It's unusual to be able to pinpoint where a specific fashion trend started and by whom, however the Tuxedo is one of the few garments that we know the complete origin. Here is a brief history of the Tuxedo and how it came to be the most formal attire in menswear.
Developed in the 1880's, Tuxedo Park was a retreat for the wealthy, located in upstate New York. James Brown Potter was a huge supporter of the development of the park and in the summer of 1886 traveled to England for vacation. Once there he met the Prince of Whales and was invited to his private estate at Sandringham. Shortly after his arrival to the estate, Potter realized he didn't have the proper formal attire to wear to their elegant dinners. He asked the Prince for his advice and was immediately sent to the Prince's tailor, Henry Poole & Co., where he was fitted for a short black jacket. The Prince had recently taken to wearing a black jacket without the traditional tails and Potter loved the new style.
After returning to Tuxedo Park from his summer abroad, Potter's elegant dinner jacket made quite the impression. Soon, men were going to their tailors and requesting similar jackets. The rise in popularity of the tailless black dinner jacket escalated even further due to a prank by Griswold Lorillard. At Tuxedo Park's Autumn Ball on October 19th 1886, Griswold and a group of followers decided to parody the new short jacket and showed up to the event in bright red vests and black jackets with tails. They then proceeded to cut the tails off in the middle the ball. The butchered tails created such commotion and a waive of media spread from New York across the country and the new formal style was born, the Tuxedo.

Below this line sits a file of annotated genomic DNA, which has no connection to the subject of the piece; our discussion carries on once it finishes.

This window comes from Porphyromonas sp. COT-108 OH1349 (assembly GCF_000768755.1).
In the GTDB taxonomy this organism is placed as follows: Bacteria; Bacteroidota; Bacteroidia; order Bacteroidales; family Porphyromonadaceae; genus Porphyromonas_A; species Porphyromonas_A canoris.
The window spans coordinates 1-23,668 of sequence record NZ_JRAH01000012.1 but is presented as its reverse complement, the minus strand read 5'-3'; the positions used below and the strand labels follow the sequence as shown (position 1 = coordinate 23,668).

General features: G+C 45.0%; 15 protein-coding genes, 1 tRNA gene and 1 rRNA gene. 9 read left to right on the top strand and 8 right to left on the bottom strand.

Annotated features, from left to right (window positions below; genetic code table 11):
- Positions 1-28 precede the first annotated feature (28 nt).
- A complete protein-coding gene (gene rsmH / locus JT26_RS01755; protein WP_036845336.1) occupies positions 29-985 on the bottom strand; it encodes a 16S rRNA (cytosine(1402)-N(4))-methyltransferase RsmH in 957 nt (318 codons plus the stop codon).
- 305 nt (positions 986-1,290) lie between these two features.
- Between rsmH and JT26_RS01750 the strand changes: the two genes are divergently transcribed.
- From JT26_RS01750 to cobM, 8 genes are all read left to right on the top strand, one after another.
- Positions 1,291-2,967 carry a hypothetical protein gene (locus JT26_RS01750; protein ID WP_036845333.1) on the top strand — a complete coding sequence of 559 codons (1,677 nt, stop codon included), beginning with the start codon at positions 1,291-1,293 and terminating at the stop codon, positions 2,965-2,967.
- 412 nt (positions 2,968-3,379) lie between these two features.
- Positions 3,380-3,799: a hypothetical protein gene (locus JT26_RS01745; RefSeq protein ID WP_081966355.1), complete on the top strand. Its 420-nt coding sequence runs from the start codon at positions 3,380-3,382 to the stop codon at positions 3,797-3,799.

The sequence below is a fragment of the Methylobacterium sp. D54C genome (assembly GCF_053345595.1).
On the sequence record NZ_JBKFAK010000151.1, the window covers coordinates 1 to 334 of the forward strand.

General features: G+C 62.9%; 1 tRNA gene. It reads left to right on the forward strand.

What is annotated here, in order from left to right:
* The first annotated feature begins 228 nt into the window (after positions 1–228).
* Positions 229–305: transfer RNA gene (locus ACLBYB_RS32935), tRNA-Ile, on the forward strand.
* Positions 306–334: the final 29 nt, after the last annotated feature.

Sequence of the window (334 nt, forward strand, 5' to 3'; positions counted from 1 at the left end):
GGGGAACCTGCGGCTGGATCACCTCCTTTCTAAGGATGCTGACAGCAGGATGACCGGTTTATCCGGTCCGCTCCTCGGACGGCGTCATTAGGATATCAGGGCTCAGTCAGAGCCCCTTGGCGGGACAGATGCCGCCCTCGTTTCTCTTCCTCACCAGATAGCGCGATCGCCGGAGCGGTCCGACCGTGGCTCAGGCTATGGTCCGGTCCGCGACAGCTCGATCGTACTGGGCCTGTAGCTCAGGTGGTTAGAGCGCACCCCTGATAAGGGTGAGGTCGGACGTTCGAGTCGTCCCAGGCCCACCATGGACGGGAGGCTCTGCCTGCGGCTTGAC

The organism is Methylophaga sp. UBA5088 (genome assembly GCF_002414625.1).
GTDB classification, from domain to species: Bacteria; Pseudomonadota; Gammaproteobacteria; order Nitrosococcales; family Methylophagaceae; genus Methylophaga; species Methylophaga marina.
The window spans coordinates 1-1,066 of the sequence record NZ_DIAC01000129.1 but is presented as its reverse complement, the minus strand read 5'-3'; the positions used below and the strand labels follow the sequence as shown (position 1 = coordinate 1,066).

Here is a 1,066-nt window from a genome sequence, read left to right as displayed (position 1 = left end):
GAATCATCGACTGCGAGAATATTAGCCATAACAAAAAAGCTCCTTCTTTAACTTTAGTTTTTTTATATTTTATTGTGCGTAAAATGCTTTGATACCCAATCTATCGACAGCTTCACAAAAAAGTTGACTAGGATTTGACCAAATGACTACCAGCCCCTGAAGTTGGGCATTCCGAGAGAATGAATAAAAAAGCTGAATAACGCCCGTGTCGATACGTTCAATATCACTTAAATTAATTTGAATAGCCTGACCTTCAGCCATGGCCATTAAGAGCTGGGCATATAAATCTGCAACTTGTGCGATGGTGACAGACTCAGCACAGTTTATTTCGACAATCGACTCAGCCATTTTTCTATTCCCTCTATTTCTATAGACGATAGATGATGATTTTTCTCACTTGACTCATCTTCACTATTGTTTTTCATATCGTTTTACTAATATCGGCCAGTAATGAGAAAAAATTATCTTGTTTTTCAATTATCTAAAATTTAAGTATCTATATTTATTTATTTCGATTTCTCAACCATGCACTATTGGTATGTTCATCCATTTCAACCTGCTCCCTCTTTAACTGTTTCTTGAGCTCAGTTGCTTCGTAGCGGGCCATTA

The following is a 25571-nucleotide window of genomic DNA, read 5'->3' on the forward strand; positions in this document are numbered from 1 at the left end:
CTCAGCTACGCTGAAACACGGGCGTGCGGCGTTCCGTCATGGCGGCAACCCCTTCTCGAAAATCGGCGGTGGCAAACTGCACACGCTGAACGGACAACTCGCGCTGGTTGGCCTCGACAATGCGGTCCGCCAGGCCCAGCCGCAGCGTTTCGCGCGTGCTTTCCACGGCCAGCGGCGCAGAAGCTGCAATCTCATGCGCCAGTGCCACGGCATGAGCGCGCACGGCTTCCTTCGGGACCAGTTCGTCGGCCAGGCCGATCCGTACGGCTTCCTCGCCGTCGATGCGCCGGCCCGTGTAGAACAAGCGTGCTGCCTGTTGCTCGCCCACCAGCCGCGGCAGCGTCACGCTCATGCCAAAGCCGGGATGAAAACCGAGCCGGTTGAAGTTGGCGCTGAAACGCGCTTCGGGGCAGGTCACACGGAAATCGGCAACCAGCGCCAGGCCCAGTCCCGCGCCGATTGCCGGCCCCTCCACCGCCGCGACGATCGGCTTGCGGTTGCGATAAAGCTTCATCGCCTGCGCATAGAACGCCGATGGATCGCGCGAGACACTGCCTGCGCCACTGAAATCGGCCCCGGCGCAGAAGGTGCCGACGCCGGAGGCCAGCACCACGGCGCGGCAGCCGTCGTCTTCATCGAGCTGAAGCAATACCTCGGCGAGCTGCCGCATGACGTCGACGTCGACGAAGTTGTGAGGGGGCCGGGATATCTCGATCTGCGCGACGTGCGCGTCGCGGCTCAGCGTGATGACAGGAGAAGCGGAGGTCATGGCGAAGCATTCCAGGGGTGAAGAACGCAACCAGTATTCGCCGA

Here are the three types of Tuxedo's that we see today:
The Peak Lapel - The most traditional of the Tuxedo lapels, it was the original lapel used and was derived from the tailcoat.
Shawl Lapel - What we think of as the most formal of the three Tuxedo types is elegant and timeless. This type of lapel was influenced by smoking jackets and creates a softer look in comparison to it's angular counterpart - the Peak Lapel.
The Notch Lapel - This is the most casual of the lapels and originated from common lounge suit's.
Any of these styles is appropriate for black tie and formal events. Let us know in the comments below your favorite Tuxedo style!